npm install @react-navigation/stack

Then we’re going to build a navigator component that will be responsible for displaying the right content depending on the navigation actions triggered by our user. The NavigationContainer will provide us with our navigation context and the StackNavigator is one of a few possible navigators (two others being the TabNavigator and the DrawerNavigator). We can then load our prepared scenes into the StackNavigator.

It’s time to clean up our App.js a bit, remove anything but the Redux store, use enableScreens from “react-native-screens” and include our new Navigation component. We will leave the rest to the navigation from now.

If you check the running app now, you should see nothing but a slightly grey screen with the word “Splash” in the middle. This means our navigator is working and displays the topmost (and only) screen in our navigation stack. To get rid of the white top bar (the default Navigation Header) we need to add one more attribute stack screen.

headerShown: false }


GitHub Commit: Added Navigator

Let’s add more pages

Quickly grab the remaining scenes and add them to the navigation.

Starting with our splash page, we want to show the user our awesome company logo for a few seconds before continuing to the next screen. This means we will trigger the navigation event after a set timer and not as a result of a user action. For that, we’re going to use useEffect and setTimeout. We will skip the SceneAddLoading for now and directly jump to the login.

GitHub Commit: Added more scenes and Splash auto navigation

Storing the Login

For the login, we need to touch our Redux store again. We’ll keep the actual login very simple (read: fake) for now but we still need an action and a reducer for that.

The actions are pretty clear, we’ll need a login and a logout action and the login should be able to store a name.

The reducer needs to handle if the user is logged in and what the user name is. The initial state should be isLoggedIn: false.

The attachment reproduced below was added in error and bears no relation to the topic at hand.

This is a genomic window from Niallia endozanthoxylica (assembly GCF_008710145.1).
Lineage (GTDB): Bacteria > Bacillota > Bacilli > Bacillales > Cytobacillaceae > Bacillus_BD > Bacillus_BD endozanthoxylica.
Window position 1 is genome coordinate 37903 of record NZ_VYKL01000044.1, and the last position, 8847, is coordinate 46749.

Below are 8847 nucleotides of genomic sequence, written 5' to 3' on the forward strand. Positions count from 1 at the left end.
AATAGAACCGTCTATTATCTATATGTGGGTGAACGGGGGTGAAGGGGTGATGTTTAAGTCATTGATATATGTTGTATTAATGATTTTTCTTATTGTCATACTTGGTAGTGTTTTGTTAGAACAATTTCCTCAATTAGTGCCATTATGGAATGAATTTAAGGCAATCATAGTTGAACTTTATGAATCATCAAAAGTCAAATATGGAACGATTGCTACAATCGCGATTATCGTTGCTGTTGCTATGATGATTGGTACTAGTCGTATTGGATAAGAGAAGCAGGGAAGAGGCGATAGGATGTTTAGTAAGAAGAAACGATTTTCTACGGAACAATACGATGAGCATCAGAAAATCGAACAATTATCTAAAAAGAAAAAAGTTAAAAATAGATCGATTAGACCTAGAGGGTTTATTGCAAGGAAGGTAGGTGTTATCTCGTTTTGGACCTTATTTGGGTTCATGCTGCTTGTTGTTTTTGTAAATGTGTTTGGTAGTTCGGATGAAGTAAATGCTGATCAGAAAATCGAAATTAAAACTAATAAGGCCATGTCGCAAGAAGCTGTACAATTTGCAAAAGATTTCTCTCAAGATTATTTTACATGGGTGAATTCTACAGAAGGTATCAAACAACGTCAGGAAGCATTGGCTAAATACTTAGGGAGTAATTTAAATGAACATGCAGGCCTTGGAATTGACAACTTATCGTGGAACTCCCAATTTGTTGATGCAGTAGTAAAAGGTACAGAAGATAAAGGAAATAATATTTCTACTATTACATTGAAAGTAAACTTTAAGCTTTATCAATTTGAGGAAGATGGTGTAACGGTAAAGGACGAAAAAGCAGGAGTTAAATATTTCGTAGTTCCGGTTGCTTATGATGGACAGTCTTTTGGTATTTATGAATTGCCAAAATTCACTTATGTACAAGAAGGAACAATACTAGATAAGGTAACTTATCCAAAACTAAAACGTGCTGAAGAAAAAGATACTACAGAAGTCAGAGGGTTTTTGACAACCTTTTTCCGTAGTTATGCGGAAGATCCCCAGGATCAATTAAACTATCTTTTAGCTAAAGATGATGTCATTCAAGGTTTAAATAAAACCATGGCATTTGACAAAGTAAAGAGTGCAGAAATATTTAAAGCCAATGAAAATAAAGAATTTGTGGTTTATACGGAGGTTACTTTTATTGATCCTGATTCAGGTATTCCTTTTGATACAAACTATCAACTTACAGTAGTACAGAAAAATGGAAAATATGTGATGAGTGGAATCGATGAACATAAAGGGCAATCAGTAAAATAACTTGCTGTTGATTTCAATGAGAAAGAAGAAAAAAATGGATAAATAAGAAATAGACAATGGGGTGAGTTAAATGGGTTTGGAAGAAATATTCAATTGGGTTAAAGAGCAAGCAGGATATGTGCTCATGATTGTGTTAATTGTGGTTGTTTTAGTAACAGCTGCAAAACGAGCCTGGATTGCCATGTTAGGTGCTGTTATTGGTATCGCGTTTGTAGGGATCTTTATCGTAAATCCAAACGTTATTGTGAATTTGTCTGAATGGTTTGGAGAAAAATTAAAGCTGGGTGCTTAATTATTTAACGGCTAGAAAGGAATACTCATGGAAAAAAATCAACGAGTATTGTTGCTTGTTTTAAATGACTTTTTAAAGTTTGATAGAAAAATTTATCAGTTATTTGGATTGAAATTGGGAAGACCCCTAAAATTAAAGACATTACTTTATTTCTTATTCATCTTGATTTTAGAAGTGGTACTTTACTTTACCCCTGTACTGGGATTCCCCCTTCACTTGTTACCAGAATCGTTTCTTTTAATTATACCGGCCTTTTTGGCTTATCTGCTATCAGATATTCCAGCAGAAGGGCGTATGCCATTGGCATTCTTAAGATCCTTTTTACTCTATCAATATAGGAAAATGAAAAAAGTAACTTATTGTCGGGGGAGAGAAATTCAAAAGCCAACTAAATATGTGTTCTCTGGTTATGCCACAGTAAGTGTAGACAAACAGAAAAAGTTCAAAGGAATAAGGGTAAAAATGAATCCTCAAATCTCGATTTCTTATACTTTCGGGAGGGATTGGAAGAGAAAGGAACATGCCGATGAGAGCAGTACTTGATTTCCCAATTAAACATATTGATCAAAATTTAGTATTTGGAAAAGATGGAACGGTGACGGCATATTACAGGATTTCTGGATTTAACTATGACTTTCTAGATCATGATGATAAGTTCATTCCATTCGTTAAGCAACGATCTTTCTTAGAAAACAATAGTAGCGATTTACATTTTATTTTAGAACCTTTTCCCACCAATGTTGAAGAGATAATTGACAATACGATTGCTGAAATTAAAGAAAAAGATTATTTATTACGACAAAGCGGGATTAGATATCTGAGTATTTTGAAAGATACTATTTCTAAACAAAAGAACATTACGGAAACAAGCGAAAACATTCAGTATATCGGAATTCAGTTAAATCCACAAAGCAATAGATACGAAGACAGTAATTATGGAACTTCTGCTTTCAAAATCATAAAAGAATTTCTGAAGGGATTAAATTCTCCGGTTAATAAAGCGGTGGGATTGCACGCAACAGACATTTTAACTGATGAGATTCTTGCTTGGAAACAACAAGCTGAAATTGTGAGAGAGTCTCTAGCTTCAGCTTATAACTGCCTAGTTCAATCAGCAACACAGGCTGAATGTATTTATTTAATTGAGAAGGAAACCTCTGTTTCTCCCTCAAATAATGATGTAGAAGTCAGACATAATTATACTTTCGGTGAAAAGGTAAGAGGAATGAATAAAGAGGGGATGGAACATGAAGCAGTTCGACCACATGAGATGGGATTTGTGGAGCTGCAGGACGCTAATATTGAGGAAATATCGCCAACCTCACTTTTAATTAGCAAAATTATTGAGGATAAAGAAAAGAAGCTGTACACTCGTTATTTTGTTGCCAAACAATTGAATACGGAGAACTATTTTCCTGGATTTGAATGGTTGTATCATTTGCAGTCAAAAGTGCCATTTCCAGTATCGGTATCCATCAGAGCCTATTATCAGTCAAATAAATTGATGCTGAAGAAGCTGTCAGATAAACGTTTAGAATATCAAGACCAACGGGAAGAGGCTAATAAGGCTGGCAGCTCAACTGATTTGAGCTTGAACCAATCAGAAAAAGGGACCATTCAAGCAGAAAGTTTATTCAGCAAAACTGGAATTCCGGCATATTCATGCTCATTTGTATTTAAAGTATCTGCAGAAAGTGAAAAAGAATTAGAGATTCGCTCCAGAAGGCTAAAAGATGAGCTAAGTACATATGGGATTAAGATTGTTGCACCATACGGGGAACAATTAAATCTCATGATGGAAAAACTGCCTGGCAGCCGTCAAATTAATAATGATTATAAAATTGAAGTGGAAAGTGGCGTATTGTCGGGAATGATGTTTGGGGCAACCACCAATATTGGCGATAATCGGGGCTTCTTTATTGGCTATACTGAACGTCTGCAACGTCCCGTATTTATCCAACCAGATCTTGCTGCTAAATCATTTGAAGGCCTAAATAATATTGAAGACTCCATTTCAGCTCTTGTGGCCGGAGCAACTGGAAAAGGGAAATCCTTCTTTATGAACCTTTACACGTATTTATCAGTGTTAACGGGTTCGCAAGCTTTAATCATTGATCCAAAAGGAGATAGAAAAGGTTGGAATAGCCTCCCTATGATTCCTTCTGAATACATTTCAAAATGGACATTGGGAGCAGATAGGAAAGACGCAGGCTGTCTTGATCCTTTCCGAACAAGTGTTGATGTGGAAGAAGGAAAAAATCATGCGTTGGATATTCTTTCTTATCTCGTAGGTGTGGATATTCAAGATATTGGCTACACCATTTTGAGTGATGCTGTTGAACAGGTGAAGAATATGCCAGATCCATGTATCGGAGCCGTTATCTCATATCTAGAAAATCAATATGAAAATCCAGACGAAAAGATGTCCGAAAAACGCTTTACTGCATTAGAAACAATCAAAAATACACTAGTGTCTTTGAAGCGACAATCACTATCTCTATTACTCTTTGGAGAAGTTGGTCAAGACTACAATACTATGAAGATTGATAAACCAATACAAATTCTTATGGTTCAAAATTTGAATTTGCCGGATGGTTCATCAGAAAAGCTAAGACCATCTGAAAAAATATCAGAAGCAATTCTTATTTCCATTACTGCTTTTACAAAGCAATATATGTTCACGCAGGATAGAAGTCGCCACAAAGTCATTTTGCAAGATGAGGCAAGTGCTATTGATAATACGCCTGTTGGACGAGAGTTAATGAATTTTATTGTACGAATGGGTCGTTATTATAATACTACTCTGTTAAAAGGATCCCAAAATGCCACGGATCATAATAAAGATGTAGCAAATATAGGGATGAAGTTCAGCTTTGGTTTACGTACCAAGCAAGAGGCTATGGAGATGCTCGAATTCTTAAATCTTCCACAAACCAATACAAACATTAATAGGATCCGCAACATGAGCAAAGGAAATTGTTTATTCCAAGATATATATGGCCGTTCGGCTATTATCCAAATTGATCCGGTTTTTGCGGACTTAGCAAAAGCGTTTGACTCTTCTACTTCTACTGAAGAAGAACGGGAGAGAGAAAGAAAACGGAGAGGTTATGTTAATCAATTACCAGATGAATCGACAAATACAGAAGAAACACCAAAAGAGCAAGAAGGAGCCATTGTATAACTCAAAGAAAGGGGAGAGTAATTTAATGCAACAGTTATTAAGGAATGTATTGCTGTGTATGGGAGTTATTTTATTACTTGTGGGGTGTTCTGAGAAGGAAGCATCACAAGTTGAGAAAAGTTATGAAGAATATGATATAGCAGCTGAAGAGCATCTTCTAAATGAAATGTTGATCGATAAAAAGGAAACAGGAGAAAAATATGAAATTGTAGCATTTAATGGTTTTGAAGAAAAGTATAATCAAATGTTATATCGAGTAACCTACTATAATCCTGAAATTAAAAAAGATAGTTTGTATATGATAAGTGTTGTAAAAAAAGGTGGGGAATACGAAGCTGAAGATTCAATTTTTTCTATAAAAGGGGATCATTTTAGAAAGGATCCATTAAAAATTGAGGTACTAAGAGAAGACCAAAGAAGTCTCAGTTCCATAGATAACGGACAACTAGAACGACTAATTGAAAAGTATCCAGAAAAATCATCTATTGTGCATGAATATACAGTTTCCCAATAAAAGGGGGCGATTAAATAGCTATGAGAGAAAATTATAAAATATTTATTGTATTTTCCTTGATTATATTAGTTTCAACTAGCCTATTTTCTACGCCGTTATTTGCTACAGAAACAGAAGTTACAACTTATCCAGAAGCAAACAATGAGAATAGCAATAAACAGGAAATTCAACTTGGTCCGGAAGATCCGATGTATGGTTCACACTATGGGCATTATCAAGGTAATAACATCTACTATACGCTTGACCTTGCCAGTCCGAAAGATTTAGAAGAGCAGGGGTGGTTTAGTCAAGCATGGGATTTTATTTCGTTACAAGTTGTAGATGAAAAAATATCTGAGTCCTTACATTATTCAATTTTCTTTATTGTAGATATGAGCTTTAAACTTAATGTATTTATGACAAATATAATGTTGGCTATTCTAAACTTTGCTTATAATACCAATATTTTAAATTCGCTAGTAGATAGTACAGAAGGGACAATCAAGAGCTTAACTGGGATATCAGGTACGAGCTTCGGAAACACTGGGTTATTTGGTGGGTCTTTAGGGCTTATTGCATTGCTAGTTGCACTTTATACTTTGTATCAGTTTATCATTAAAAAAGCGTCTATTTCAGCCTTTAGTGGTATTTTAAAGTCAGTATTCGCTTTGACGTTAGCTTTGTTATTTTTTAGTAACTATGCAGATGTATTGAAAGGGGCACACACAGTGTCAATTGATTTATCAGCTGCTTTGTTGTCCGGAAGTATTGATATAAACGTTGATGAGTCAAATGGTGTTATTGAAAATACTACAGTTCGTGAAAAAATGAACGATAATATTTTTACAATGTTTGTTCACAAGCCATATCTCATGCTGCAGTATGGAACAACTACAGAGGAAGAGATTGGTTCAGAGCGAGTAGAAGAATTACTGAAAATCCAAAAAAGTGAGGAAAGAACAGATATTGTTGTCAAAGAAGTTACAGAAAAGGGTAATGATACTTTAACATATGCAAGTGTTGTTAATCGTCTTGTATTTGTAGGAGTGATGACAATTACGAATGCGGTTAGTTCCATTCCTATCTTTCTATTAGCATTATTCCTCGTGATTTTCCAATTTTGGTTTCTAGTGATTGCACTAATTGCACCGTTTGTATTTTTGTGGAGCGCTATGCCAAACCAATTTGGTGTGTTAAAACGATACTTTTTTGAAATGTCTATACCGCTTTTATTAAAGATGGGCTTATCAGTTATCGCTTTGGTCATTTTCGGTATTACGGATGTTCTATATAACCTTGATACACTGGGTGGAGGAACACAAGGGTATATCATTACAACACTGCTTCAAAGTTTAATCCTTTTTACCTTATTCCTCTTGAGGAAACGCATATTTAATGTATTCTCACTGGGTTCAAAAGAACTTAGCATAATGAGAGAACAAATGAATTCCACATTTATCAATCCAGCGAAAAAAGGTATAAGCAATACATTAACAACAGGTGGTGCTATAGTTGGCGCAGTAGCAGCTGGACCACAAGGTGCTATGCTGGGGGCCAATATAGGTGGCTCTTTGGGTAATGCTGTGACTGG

Don’t forget to add the user.reducer to our root.reducer so that Redux knows he has to handle our new actions. For our login screen, we’ll throw a few form elements together and connect our component to the store to dispatch the login action and show the name after a successful login. Our input is linked to a useState and we will dispatch that state with our loginUser action.

GitHub Commit: Added user actions and reducer for login

Acting upon the login action

Right now we only store the user name and set him as logged in. If we want to dispatch a navigation action, we need to implement a user middleware that checks the login and triggers the navigation.

This is not a generic core middleware but an app-specific middleware. We will create a new index.js under src/redux/middleware/app/ and import our new user.middleware.js there. This way we can register all future middlewares in one place and still keep everything nice and tidy.

// src/redux/middleware/app/index.js
import userMiddleware from './user.middleware'

export default [
// src/redux/middleware/index.js
import coreMiddleware from './core'
import appMiddleware from './app'

export default [

This might seem a bit useless right now but if we later on add more middleware, this little pattern will keep things easier to read and scale.

There is one little problem we need to fix before we can implement our middleware though. Redux doesn’t know anything about our navigation as our store provider sits outside of our navigation. To fix this, we will build a small helper that creates a ref to the navigator and we’ll call it RootNavigation.